But after a couple of decades of tinkering at virtually every level of high school and college football, Malzahn has settled on a set of components that can keep his offense a step ahead of most defenses. It took a while for his offense to reach this point - after all, Auburn barely beat Washington State and needed a huge passing day from Marshall to beat Mississippi State because the Bulldogs kept the Tigers ground game grounded. Those teams' combined records: 12-12. But in recent weeks, Malzahn, Marshall, Mason and company have reached a new level of understanding.
We'll see if they can keep it up in the BCS title game. When you are in this sort of rhythm, the last thing you want to do is wait four or weeks for the next game; just ask 2008 Oklahoma. We'll see if the Tigers can find the same man-on-man advantages against a Florida State defense that might be the best in the country. And we'll see if they can keep it up next year, once opponents have had time to collectively react and adjust (and catch their breath).
Last year, Nick Saban famously asked, "Is this what we want football to be?" in reaction to the high-paced attacks that had even begun to permeate the vaunted SEC. The reaction from many corners of the college football universe (especially those based online) was a resounding "YES."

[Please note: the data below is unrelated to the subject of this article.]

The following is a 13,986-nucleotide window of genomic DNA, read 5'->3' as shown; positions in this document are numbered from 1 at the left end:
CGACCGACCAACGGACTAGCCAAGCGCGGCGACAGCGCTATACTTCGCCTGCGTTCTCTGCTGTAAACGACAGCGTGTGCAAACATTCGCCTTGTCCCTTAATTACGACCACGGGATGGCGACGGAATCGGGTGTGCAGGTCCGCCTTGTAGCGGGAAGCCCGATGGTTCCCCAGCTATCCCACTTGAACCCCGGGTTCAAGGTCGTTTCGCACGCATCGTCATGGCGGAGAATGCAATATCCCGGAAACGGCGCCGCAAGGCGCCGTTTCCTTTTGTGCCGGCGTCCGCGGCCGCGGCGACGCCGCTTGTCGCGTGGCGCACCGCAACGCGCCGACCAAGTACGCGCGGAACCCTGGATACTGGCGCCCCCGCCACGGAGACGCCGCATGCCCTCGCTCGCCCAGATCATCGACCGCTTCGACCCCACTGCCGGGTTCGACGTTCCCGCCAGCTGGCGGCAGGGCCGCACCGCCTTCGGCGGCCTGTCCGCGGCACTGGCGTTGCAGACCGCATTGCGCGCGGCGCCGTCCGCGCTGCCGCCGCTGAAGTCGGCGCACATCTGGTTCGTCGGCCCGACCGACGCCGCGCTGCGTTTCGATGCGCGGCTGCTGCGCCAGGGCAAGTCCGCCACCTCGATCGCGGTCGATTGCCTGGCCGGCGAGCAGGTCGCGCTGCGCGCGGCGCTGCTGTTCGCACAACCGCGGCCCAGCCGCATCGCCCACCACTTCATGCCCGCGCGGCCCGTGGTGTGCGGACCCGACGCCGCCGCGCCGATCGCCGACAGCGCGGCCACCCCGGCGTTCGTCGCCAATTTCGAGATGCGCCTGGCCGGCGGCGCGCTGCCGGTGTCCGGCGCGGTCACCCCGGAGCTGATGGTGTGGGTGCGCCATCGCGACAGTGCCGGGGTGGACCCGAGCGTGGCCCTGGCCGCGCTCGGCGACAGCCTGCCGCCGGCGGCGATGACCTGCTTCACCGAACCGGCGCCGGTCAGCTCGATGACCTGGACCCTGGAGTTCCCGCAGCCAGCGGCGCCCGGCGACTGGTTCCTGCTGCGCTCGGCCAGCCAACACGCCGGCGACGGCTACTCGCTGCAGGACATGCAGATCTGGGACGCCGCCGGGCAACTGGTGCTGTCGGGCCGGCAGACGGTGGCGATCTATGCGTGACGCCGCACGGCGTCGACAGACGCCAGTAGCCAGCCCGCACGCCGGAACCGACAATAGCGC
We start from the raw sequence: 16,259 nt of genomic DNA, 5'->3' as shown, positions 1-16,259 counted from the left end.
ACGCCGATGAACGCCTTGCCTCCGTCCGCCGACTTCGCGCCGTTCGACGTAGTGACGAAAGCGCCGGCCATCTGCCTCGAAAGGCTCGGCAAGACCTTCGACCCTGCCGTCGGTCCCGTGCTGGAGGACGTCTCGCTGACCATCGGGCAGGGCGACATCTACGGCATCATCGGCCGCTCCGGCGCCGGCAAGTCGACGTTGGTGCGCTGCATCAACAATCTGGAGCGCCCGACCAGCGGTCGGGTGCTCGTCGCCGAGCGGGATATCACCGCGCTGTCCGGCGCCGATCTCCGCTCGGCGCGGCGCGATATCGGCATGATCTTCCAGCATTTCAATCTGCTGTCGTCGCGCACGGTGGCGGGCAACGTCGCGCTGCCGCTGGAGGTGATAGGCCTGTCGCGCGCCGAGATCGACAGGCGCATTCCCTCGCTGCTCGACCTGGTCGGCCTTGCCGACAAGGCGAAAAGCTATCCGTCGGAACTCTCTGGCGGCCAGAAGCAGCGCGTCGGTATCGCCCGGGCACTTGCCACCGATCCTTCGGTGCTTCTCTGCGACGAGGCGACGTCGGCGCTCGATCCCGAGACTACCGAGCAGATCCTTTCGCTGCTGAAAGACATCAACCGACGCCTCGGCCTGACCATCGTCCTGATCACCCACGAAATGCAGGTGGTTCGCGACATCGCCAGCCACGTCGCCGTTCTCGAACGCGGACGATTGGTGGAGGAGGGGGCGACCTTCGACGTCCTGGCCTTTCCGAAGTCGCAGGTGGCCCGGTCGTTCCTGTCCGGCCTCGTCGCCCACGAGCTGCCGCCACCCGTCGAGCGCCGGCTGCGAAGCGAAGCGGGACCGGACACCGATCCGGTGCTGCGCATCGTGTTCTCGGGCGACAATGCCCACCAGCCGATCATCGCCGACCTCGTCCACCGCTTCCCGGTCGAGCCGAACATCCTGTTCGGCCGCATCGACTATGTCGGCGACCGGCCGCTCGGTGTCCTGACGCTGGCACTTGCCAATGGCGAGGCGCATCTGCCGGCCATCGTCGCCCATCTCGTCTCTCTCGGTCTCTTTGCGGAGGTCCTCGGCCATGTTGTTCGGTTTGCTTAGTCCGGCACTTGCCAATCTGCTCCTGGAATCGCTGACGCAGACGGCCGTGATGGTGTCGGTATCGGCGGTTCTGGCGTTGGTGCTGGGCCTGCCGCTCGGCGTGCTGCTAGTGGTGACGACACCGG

After watching this Auburn offense reach its most potent (I think) possible level, I can without hesitation say that I want Malzahn and Marshall and company to reach an even higher place next year, and for two main reasons. First, it's hypnotic and beautiful to watch. This is old-school power and new-school spread and everything in between. But second, I want to see how the great defensive staffs of teams like Alabama and LSU react and adjust. LSU caught an Auburn offense in only third gear or so and built a big lead before having to hold on for dear life in a 35-21 win, Auburn's only loss of the season; Alabama, meanwhile, was victimized in a way that Alabama is rarely victimized. Let's see how they counter.
★ ★ ★
THIS TRAIN IS BOUND FOR DALLAS
Missouri's seniors look old. And they should. They've been through a lot in their four or five years in Columbia. James Franklin, once a baby-faced freshman who manned the Wildcat formation for a 10-3 Missouri team, has been beaten up through the years. His eyes have sunk back into his face a bit. He has suffered an impressive number of ailments in his career, from a torn labrum to a sprained MCL to a concussion to a severely sprained shoulder. He suffered the slings and arrows of his own fanbase. And then he went a full year without losing a start.